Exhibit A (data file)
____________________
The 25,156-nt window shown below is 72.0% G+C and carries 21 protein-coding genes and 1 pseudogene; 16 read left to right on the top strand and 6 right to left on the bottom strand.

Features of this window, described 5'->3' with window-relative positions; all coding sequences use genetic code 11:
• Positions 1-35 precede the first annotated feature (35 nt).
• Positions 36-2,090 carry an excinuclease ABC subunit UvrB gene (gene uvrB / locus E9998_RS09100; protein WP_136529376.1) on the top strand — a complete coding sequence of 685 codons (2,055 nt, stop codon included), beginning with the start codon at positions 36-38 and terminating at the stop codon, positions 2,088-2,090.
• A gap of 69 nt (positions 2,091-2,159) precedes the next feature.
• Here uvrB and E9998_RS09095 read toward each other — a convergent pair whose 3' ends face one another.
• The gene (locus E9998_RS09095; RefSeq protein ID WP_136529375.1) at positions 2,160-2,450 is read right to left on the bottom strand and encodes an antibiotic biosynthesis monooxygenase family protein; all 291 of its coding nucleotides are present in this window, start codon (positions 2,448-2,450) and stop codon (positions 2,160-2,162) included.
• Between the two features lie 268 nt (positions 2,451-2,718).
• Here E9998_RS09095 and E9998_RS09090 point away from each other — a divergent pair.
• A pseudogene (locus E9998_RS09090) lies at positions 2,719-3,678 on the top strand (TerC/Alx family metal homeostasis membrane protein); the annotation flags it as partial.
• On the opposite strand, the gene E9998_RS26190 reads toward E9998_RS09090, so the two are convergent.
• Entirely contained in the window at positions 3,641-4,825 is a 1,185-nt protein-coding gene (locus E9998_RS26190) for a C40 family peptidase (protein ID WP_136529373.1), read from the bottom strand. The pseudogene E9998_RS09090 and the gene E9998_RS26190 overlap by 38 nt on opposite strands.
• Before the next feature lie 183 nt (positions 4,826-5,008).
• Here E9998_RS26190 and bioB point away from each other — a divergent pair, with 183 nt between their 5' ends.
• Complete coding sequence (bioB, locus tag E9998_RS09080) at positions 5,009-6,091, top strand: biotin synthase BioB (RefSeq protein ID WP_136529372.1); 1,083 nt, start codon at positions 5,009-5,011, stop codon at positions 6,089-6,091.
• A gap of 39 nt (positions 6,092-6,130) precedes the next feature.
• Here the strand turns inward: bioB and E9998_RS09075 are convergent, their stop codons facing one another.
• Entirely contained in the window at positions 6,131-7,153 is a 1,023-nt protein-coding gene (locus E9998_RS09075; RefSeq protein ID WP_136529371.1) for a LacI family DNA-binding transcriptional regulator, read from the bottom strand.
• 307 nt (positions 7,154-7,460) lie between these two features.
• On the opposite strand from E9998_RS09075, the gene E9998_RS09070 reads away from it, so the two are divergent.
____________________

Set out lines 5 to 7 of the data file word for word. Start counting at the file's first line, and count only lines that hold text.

• A gap of 69 nt (positions 2,091-2,159) precedes the next feature.
• Here uvrB and E9998_RS09095 read toward each other — a convergent pair whose 3' ends face one another.
• The gene (locus E9998_RS09095; RefSeq protein ID WP_136529375.1) at positions 2,160-2,450 is read right to left on the bottom strand and encodes an antibiotic biosynthesis monooxygenase family protein; all 291 of its coding nucleotides are present in this window, start codon (positions 2,448-2,450) and stop codon (positions 2,160-2,162) included.